Outside construction is prohibited on Sundays; although finish work and related activities are permitted within enclosed buildings from 9 a.m. – 6 p.m. There is an emergency clause, which permits exceptions to the time limits.

Construction includes not only the operation of power equipment and noisy vehicles, but also loud talking, laughing, singing, music, deliveries, and the running of motors, engines, or generators.

Let’s see, what can construction workers do before 7 a.m. that doesn’t take power tools or engines, or evoke singing and deliveries? Drink coffee!

Not Hard to Dig Up Problems in Dinosaur
There are more than just old fossil bones in Dinosaur, Colorado. About 500 people live in this small town located in the northwest part of the state in Moffat County only three miles from the Utah border and 50 miles from Craig, the county seat. What elementary kids wouldn’t be proud to live on Triceratops Terrace or Brontosaurus Boulevard as their parents travel down Stegosaurus Freeway or Diplodicus Drive on their way to work?

Life is good in Dinosaur except for one thing: they live a heck of a long way from civilization. That was the source of the problems when Dinosaur town officials met recently with Moffat County Commissioners to discuss three important issues: trash, driver’s licenses and police protection.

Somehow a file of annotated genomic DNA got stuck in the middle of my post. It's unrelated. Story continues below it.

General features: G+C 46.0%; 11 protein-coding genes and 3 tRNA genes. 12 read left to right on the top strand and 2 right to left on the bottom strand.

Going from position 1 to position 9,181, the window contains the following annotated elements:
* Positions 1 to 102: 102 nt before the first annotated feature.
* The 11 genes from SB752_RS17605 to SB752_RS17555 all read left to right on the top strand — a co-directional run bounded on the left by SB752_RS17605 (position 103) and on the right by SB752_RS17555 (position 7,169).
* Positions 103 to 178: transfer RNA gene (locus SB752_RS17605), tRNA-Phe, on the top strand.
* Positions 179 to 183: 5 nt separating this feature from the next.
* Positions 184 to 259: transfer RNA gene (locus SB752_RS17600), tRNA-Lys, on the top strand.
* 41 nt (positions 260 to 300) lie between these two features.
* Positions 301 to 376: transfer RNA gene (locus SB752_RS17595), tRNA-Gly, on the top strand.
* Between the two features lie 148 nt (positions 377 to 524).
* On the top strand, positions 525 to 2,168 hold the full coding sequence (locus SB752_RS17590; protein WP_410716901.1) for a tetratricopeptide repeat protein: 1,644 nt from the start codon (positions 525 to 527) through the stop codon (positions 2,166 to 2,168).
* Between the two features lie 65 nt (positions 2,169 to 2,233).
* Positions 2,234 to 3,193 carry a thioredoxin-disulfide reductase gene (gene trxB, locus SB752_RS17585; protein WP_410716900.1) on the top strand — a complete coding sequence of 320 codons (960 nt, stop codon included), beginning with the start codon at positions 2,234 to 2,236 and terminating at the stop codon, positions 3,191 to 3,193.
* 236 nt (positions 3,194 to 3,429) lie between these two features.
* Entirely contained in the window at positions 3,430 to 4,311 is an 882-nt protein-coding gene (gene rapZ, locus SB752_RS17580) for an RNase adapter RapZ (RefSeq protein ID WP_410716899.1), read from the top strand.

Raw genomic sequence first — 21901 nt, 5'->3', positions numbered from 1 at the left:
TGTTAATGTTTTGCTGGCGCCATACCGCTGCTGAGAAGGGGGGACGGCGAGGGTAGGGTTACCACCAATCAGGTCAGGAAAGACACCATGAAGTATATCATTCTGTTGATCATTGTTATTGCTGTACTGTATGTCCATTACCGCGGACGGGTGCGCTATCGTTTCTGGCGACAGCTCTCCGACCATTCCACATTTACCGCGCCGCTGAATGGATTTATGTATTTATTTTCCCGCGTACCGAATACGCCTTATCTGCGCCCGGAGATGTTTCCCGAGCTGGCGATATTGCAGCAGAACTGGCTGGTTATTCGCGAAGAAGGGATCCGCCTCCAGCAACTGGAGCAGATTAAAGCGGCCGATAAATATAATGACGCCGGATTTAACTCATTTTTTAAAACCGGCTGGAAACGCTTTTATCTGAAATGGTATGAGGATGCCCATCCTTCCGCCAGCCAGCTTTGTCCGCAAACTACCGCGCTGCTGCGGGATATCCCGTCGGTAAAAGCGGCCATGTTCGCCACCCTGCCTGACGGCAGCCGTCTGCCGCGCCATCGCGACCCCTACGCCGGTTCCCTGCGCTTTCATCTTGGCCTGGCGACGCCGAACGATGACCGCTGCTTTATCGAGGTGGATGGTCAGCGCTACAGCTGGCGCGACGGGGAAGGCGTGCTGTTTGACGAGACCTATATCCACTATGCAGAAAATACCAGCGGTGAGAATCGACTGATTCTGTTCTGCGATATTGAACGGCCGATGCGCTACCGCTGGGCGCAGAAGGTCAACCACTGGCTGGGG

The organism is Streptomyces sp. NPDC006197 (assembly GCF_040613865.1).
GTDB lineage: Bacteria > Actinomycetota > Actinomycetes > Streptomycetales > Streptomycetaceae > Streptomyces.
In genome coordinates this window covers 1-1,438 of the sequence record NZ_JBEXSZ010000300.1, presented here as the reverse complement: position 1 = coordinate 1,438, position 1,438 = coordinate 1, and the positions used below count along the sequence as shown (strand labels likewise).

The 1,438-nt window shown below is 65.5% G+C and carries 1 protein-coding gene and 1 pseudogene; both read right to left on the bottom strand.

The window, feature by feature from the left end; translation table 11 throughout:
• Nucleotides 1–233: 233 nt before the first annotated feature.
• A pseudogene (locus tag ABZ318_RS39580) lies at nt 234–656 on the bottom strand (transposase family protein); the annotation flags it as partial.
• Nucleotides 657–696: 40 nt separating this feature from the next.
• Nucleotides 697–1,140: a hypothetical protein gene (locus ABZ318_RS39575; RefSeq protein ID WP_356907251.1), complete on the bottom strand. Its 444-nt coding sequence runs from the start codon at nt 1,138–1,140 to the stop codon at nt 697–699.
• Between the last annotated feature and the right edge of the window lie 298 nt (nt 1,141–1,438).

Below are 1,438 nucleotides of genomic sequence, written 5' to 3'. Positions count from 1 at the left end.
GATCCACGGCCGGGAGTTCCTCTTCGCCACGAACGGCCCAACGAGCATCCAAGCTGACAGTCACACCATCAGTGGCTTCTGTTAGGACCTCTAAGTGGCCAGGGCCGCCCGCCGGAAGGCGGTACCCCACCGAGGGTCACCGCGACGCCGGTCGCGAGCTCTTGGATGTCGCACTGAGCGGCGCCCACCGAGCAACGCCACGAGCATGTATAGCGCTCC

To haul trash, Dinosaur residents must drive over 40 miles into another county to use the closest landfill in Meeker. Except that they don’t. Dinosaur mayor noted illegal trash dumps start at the edge of town. Moffat commissioners suggested a “clean up day” – the county would discount rates at their landfill, still 50 miles away.

The closest driver’s license office is in Rangely, 20 miles away. It, too, is in a different county than Dinosaur, so the town of Dinosaur – and the county — does not profit from the tax dollars.

Dinosaur Mayor Freda Powell noted that the town has secured housing for an additional law enforcement officer-now all Moffat County needs to do is fund one. (Hint, hint.)

One thing the Moffat County Commissioners cannot fix for the town: the Dinosaur Quarry Visitor Center. The National Park Service closed down Dinosaur’s main tourist attraction last year because of the lack of funds to fix structural problems in the building.

Slow Planning Commission Members Get Pulled Over
The Montrose County Commissioners dissolved their planning commission for lingering on issues like the county master plan and being unable to come to a consensus on matters before the P&Z board.

Commissioners are going to replace the errant seven-member board with a five-person one.

From the Montrose Daily: Press

Despite months of at-times acrimonious planning commission meetings over the update of the county master plan, and complaints from the public, the BOCC said the action was not intended to be punitive.

“And I will stress that,” Montrose County Commissioner Allan Belt said.

Reading from a prepared statement, Belt also said the planning commission had originally been established as a five-person board and that current board members could reapply if the BOCC in fact voted to approve the dissolution.

In the interest of fairness, the statement said, the commissioners decided to scrap the current board.

  “The traditional way in this county has been table, table, table; stall, stall, stall,” Belt said. “We are going to make decisions for our departments.”

When deciders can’t decide, the decision has to be made for them. Great motto for Washington DC, too?